Browser wars: Has Microsoft Edge completely lost its way?

Microsoft Edge is struggling to catch up with the leaders of the Web browser market, suggests the latest data.

According to The figures from Statcounter, recently updated to include stats from April, Microsoft Edge has lost or failed to gain market share in four of the past six months.

Currently, Microsoft’s flagship browser has a market share of 4.05% (on desktop and mobile platforms), which equates to around 200 million users. Although Edge now has a lead over Firefox (3.41%), its market share is far behind Google Chrome (64.34%) and Apple’s Safari (19.16%).

The stagnation of Microsoft Edge

Since its (re-)launch in January 2020, the new Chromium-based Microsoft Edge has been widely well received, thanks to a series of upgrades that have modernized the user experience.

The browser’s market share grew rapidly in its first year, thanks in part to new marketing efforts and the retirement of Internet Explorer and Edge Legacy (whose Microsoft users were careful to head to its new flagship).

However, with few gains to be made here, the rise of Microsoft Edge appears to have stalled, despite the company’s continued efforts to make improvements to the service.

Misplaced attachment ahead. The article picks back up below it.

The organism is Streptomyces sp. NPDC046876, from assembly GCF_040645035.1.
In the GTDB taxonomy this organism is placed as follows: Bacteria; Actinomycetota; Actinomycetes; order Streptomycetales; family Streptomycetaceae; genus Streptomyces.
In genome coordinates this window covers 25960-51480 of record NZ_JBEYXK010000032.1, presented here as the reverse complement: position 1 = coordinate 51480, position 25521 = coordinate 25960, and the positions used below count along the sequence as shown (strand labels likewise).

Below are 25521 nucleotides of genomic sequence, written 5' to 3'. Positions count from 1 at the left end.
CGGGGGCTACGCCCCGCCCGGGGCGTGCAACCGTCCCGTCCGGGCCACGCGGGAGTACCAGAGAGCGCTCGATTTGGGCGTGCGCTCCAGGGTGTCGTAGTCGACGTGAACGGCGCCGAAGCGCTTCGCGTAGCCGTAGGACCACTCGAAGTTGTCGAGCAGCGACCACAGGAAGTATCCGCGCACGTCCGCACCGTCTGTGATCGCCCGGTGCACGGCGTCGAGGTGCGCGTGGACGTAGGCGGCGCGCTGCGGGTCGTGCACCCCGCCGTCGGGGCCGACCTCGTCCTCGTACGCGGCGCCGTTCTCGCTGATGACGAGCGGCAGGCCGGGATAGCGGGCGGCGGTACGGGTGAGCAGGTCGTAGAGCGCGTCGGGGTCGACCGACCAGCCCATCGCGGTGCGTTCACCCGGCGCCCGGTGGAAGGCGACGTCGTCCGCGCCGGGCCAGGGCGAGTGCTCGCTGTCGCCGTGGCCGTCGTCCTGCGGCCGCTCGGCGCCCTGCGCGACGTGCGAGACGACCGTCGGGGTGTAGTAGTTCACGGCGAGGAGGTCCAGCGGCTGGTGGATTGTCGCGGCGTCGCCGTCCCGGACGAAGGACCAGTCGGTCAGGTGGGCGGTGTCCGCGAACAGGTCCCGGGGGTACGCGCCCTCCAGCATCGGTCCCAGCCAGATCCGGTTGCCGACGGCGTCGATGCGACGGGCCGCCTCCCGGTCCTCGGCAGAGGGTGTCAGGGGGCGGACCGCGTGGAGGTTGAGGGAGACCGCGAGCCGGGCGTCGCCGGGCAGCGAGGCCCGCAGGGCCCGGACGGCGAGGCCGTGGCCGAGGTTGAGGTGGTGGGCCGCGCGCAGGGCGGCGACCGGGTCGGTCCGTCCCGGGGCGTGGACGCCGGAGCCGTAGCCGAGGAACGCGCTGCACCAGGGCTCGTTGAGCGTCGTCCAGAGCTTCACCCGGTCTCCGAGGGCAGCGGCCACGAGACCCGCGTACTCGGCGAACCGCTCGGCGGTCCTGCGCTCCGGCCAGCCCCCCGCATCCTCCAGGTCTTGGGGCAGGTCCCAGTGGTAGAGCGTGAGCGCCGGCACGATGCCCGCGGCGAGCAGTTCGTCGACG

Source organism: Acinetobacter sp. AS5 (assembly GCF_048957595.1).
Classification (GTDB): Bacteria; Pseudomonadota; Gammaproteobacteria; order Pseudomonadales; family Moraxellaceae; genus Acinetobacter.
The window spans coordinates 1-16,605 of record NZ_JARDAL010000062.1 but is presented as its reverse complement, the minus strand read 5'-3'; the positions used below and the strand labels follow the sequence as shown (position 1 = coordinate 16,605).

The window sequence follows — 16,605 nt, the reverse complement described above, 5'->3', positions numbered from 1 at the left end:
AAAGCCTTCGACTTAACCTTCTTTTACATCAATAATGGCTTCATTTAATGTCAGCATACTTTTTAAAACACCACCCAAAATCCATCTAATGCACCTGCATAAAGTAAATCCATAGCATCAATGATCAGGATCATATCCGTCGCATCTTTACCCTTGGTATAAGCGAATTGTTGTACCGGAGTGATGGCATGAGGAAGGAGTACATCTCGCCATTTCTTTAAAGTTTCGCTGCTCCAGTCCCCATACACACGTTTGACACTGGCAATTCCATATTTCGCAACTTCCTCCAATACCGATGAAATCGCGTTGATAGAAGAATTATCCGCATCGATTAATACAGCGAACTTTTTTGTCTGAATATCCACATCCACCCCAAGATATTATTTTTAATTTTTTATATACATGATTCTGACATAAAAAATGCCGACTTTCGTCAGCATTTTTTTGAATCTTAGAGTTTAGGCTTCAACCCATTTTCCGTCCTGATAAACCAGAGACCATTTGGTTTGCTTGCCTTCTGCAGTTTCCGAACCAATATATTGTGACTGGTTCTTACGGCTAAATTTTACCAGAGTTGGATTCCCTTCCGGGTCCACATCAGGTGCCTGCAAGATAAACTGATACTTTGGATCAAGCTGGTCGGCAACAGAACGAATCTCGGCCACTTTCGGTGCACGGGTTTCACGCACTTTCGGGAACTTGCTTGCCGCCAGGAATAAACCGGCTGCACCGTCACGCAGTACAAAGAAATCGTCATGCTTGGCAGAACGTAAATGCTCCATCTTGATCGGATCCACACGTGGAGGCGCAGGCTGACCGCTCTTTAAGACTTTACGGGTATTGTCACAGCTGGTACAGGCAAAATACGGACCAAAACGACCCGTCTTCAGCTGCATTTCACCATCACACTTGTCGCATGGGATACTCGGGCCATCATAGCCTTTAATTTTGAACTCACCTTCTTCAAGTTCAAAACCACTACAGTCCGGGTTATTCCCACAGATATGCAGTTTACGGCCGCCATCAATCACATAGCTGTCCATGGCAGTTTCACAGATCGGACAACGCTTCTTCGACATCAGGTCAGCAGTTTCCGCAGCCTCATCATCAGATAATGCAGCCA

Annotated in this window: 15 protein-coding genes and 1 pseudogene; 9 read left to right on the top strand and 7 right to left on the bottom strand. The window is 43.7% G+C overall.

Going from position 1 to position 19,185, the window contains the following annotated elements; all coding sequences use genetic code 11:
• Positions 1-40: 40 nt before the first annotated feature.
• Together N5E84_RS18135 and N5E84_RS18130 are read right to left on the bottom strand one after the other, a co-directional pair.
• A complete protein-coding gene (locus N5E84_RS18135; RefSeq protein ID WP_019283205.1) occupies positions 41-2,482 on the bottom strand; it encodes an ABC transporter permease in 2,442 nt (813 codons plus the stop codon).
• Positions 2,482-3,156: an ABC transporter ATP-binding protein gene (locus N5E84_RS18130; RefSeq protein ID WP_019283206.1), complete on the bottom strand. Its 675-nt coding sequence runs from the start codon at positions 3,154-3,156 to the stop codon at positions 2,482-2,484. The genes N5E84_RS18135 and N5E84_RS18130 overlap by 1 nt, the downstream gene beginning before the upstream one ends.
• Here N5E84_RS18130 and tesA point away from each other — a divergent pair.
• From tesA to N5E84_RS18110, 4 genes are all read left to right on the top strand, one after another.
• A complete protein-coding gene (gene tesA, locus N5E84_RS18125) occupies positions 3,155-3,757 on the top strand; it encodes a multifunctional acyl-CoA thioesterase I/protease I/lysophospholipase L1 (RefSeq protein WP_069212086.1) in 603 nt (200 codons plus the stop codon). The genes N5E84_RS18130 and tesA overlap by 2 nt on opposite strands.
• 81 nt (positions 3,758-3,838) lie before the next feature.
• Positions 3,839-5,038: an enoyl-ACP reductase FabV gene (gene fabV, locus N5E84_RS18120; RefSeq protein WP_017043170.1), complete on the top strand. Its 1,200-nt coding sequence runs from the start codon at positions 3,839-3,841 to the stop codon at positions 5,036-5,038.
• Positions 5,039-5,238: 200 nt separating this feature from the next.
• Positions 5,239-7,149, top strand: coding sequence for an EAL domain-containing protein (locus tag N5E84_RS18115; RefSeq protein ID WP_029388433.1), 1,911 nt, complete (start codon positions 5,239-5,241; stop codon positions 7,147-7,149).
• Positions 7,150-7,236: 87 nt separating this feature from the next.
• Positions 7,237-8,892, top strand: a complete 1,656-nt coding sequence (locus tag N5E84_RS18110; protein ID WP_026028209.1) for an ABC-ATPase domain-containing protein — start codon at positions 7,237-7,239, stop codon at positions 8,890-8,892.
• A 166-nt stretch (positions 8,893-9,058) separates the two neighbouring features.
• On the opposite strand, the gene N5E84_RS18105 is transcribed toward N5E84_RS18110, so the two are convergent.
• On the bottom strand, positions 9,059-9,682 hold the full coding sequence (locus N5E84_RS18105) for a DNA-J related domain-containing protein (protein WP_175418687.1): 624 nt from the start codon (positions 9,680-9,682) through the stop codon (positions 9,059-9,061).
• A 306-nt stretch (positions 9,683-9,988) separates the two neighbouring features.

In recent weeks, for example, Microsoft unveiled a vpn– as a service for Edge, improvements for the integrated password manager and new integrations designed to help users diagnose performance issues.

One possible explanation for the slowing adoption is that attitudes towards Edge have deteriorated somewhat in light of Microsoft’s attempts to force Windows users to adopt the service.

Last summer it emerged that the company had made it much more difficult to change the default web browser in Windows 11, and in November it was found that Microsoft was forcing links opened through its own services to launch in Edge. . The backlash against these changes was significant, ultimately forcing Microsoft to embarrassing retirement.

Alternatively, the growing popularity of privacy-centric browsers the likes of Brave and DuckDuckGo – touted as an antidote to Big Tech’s ills – could make life harder for Microsoft. The latest numbers suggest that Brave’s browser now has around 1% of the market.

But whatever the reason for Edge’s stagnation, Microsoft will need to find a way to revitalize its browser soon, if its challenging ambitions for a spot at the top of the market are to be realized.

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